The leading ethical position on placebo-controlled clinical trials is that whenever proven effective treatment exists for a given condition, it is unethical to test a new treatment for that condition against placebo. Invoking the principle of clinical equipoise, opponents of placebo-controlled trials in the face of proven effective treatment argue that they (1) violate the therapeutic obligation of physicians to offer optimal medical care and (2) lack both scientific and clinical merit. We contend that both of these arguments are mistaken. Clinical equipoise provides erroneous ethical guidance in the case of placebo-controlled trials, because it ignores the ethically relevant distinction between clinical trials and treatment in the context of clinical medicine and the methodological limitations of active-controlled trials. Placebo controls are ethically justifiable when they are supported by sound methodological considerations and their use does not expose research participants to excessive risks of harm.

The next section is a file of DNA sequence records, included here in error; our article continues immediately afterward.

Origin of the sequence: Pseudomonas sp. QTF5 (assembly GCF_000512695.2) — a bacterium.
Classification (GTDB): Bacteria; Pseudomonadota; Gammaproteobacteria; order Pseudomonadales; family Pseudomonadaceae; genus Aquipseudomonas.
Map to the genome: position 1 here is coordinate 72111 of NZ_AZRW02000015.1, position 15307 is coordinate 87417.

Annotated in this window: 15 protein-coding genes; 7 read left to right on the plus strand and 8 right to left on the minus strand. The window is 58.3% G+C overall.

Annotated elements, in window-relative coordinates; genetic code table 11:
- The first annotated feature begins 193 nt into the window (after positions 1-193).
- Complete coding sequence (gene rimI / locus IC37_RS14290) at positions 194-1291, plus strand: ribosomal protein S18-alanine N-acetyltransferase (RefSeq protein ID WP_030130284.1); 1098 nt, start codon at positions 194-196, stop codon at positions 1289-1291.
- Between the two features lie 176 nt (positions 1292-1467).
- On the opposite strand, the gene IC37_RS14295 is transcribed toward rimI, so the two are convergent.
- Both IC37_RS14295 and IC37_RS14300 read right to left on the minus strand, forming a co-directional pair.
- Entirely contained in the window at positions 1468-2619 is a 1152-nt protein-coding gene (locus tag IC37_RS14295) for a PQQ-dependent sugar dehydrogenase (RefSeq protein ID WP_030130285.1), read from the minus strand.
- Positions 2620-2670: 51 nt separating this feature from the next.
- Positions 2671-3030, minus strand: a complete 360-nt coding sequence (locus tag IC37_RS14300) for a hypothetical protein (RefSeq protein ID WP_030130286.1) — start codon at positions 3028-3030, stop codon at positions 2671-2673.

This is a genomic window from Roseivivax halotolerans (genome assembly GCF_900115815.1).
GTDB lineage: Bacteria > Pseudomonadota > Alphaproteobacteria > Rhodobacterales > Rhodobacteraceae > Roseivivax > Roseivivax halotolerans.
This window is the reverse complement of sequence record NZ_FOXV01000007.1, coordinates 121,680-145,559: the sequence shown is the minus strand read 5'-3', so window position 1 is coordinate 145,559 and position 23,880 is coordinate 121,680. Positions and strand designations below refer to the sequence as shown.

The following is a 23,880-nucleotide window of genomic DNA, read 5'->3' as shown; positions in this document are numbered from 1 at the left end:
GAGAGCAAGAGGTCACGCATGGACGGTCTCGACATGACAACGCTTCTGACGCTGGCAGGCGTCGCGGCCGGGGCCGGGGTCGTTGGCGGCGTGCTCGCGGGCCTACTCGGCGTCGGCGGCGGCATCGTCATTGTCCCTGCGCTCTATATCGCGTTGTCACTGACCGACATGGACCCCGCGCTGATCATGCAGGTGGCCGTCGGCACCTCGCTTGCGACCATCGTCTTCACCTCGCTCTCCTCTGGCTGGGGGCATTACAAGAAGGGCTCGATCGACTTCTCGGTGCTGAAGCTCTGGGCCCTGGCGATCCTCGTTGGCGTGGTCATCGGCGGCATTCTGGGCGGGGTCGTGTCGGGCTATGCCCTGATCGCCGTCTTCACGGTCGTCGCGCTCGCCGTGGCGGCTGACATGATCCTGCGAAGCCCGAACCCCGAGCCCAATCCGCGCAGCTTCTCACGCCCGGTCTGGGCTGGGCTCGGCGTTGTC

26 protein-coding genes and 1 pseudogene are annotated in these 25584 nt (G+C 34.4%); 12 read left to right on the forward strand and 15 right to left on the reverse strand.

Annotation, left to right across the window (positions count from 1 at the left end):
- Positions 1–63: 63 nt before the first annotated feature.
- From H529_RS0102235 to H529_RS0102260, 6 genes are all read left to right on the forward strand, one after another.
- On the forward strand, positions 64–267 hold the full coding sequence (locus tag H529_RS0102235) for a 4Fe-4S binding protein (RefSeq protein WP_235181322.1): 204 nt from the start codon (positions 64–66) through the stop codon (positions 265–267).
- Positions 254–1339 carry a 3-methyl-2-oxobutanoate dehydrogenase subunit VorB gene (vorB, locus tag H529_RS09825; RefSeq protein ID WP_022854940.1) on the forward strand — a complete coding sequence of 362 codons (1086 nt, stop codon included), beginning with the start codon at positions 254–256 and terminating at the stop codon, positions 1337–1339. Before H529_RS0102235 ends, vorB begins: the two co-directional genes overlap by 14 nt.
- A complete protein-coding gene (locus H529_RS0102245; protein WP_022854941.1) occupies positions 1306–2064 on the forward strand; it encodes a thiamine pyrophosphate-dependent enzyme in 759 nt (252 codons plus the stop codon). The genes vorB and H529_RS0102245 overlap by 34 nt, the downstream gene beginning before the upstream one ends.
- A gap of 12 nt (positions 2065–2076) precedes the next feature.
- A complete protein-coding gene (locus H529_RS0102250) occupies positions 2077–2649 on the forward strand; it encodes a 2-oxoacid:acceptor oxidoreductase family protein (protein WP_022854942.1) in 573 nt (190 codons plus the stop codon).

The purposes of this paper are to review: (a) selected aspects of the history and prevalence of anabolic-androgenic steroid use in competitive sports; (b) some effects of androgens on the central and peripheral nervous system; (c) the relationship between endogenous plasma testosterone levels and mood and behaviour in normal males and in prisoner populations; (d) the effects of the clinical use of anabolic-androgenic steroids on mood and behaviour in hypogonadal males and depressed patients; (e) the relationship of anabolic-androgenic steroid use to aggression and mental health in athletes, including issues of psychological dependence and withdrawal; and (f) the major relationship between anabolic-androgenic steroid administration, mood and behaviour.